What does current guidance say on this issue?

NICE 2015 guidelines recommend that healthcare professionals consider caesarean in women with suspected or confirmed preterm labour from 26 weeks onwards and a breech presentation. There are no specific recommendations relating to extremely preterm labour before 26 weeks of pregnancy. Recommendations emphasise ensuring the woman is aware of the benefits and risks so that she can make an informed decision.

The Royal College of Obstetricians 2017 guidelines do not recommend routine caesarean section for breech presentation in extremely preterm labour (22-25 weeks of pregnancy). Neither is it recommended for later preterm gestations unless there is a risk to maternal or foetal health.

What are the implications?

This review suggests that caesarean delivery may be better for the extremely preterm baby. This is notable considering that babies delivered by caesarean may have been more likely to have complications.

How to deliver a baby who is extremely premature with breech presentation is a complex decision relying on some considerations for mother and baby in the short and long term.

This review highlights the need for more data about extremely preterm birth around the limit of viability. Current guidelines do not recommend caesarean as standard, but women need information to be able to take part in a truly informed decision.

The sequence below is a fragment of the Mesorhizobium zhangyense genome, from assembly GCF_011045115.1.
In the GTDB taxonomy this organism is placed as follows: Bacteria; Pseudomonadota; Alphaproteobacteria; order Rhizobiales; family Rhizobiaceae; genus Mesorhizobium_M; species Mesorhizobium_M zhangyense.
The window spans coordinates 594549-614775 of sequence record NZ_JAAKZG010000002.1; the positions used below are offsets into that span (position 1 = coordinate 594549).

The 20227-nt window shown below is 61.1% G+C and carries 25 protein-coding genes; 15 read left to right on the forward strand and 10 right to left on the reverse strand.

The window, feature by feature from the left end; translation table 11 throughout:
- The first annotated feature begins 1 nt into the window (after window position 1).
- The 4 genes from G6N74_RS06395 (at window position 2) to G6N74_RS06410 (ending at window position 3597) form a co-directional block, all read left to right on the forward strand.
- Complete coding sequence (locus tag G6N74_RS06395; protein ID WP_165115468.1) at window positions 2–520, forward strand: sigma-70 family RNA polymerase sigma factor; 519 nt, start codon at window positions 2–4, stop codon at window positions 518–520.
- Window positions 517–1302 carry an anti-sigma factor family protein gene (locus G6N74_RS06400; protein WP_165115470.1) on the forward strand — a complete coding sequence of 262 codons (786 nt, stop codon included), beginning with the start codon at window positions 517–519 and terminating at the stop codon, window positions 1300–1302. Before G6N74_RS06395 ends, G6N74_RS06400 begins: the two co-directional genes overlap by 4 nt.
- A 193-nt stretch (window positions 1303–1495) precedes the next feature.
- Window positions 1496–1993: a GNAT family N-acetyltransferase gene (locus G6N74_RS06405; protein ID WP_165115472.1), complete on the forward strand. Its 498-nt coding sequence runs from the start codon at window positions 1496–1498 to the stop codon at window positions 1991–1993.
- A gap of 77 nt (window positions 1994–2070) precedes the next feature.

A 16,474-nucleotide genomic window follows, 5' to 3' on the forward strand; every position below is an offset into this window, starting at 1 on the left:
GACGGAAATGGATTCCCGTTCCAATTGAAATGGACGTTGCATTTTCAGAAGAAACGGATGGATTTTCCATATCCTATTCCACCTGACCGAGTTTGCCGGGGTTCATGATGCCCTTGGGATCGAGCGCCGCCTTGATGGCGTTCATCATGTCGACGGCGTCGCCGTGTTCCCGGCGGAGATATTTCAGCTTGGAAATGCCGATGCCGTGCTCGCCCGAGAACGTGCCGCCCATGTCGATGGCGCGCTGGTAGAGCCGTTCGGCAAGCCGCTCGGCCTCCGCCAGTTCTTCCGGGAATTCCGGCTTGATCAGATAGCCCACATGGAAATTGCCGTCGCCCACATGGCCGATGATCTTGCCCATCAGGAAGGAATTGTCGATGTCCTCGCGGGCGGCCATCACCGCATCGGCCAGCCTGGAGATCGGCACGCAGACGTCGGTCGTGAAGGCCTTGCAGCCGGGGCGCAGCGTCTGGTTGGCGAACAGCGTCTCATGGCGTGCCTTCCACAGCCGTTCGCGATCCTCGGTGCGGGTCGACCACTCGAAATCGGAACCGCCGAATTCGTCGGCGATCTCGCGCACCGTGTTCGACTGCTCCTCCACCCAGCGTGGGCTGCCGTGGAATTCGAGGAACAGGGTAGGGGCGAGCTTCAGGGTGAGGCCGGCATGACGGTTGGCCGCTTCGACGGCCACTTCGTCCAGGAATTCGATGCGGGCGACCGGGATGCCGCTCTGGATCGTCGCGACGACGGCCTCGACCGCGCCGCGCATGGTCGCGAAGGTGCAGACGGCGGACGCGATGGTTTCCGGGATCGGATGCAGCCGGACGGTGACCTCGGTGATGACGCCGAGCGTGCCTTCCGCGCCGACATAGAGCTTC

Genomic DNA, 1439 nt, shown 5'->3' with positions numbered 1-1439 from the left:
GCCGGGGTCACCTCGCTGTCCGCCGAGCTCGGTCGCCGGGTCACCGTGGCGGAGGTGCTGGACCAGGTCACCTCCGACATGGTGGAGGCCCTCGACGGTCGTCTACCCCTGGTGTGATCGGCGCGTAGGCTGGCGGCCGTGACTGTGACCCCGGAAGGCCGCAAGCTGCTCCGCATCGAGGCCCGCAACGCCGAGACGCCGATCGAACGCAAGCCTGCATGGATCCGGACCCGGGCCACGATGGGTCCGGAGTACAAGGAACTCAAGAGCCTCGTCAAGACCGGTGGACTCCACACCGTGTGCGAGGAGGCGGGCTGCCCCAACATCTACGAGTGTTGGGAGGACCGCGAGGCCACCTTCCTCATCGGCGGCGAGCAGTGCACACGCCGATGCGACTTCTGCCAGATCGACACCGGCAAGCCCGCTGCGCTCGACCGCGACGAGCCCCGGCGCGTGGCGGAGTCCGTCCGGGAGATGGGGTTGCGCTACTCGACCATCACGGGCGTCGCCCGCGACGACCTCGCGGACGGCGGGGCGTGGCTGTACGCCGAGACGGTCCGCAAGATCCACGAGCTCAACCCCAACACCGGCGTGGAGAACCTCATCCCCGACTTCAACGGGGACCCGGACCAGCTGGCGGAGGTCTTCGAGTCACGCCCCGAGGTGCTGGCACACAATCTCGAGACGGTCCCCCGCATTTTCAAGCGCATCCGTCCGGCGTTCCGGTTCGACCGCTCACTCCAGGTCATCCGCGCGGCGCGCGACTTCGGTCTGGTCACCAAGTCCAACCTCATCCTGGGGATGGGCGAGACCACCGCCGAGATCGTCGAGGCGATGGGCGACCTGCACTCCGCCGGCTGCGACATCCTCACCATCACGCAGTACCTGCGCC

Citation and Funding

Grabovac M, Karim JN, Isayama T, et al. What is the safest mode of birth for extremely preterm breech singleton infants who are actively resuscitated? A systematic review and meta-analyses. BJOG. 2017. [Epub ahead of print].

No funding information was provided for this study.

Bibliography

Marlow N, Bennet C, Draper ES et al. Perinatal outcomes for extremely preterm babies in relation to place of birth in England: the EPICure 2 study. BJOG. 2014;99:f181-88.

NICE. Caesarean section. CG132. London: National Institute for Health and Care Excellence; 2011.

NICE. Preterm labour and birth. NG25. London: National Institute for Health and Care Excellence; 2015.

ONS. Births in England and Wales: 2016. Newport: Office for National Statistics; updated 2016.